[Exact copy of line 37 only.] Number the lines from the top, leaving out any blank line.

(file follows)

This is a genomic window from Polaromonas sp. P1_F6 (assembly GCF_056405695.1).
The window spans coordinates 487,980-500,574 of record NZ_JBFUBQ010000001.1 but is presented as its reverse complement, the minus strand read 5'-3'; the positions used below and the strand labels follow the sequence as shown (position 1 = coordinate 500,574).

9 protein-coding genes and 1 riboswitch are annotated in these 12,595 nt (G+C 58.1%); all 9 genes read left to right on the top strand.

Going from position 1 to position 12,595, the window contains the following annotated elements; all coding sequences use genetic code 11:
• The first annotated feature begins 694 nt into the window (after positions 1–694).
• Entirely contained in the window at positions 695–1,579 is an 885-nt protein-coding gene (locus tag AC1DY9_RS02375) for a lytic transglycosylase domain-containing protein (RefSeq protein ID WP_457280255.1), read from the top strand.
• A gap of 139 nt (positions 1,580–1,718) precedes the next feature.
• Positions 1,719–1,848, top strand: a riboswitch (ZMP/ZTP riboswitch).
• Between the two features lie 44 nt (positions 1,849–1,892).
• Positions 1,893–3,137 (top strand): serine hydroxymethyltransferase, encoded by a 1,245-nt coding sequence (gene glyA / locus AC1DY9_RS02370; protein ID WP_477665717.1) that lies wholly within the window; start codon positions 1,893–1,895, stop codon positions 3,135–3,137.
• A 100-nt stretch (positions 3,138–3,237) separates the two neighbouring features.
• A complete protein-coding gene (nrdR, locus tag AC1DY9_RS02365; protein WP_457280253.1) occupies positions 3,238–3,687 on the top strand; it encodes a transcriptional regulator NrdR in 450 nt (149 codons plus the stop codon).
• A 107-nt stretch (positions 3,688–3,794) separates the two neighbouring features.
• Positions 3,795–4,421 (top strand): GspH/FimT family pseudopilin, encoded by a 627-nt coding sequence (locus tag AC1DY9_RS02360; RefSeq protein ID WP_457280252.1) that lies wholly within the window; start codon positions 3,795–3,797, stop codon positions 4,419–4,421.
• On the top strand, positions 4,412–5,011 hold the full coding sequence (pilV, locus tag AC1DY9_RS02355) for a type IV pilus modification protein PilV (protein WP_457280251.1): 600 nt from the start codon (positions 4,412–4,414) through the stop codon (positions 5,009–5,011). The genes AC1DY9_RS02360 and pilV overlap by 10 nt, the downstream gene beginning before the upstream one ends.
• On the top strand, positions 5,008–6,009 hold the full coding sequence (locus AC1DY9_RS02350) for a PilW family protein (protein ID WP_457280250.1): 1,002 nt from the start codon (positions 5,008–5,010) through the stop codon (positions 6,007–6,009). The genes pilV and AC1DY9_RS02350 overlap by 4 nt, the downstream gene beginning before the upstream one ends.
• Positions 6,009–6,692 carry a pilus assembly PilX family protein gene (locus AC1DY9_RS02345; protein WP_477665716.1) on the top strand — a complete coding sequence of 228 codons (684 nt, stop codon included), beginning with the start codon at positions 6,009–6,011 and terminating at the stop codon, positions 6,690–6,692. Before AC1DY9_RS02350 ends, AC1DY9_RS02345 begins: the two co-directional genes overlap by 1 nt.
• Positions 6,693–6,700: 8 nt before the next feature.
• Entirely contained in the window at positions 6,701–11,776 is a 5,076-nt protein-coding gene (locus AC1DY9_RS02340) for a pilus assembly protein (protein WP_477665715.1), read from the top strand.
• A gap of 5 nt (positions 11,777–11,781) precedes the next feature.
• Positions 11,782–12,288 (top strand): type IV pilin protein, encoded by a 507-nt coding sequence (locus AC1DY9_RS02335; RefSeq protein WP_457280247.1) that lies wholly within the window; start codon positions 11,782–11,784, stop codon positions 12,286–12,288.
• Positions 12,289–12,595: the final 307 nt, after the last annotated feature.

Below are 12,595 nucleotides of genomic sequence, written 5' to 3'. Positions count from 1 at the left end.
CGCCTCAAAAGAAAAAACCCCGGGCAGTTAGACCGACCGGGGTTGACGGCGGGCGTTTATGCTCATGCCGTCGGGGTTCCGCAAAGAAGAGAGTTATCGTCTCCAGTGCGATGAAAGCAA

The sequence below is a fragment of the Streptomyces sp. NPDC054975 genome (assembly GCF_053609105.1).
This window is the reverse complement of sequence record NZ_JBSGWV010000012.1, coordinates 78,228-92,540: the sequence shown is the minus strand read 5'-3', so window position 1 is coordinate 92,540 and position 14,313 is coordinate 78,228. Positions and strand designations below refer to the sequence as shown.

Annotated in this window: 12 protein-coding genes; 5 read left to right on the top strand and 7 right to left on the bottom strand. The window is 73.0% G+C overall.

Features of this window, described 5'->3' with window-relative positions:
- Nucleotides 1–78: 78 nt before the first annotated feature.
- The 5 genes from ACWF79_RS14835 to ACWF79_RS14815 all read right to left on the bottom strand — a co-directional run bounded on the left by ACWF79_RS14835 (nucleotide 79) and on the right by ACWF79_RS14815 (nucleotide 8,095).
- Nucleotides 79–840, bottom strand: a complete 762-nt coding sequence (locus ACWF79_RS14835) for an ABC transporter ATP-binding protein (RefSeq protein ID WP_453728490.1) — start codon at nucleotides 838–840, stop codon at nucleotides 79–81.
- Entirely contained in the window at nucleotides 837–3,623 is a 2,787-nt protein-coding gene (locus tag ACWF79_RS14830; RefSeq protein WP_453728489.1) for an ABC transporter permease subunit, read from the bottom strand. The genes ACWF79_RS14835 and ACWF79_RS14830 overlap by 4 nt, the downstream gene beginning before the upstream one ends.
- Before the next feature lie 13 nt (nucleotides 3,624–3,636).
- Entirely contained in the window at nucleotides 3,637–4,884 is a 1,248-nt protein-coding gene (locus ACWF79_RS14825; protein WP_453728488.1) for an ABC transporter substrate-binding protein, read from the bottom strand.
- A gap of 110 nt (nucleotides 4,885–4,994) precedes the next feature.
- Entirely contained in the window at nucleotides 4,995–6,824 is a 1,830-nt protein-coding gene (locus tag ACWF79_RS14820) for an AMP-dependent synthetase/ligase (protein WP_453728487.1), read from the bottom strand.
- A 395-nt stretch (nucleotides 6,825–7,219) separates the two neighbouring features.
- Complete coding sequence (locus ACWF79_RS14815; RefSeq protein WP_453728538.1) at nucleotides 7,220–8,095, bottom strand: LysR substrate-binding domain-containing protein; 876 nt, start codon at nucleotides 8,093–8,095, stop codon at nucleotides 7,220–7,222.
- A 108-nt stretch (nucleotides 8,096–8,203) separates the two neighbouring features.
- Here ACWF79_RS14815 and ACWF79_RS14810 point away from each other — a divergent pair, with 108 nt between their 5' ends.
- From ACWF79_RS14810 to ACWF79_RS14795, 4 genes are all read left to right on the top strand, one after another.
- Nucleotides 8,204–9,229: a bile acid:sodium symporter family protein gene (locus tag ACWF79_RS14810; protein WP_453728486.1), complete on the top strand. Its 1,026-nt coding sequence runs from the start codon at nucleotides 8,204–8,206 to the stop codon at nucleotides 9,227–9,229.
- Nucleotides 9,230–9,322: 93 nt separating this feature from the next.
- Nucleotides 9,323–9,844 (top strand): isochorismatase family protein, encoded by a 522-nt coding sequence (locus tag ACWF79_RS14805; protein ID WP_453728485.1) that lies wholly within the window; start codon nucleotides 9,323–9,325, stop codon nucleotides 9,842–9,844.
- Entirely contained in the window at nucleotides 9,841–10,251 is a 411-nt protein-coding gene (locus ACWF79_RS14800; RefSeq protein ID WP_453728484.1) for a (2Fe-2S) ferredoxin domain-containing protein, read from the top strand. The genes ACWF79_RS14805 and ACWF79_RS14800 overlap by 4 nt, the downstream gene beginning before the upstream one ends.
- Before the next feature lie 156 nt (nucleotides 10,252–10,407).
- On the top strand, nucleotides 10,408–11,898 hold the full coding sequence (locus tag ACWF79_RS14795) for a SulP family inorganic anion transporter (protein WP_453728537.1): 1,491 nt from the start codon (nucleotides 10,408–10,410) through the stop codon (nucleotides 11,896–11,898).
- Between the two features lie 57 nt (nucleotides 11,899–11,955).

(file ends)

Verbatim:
- A 395-nt stretch (nucleotides 6,825–7,219) separates the two neighbouring features.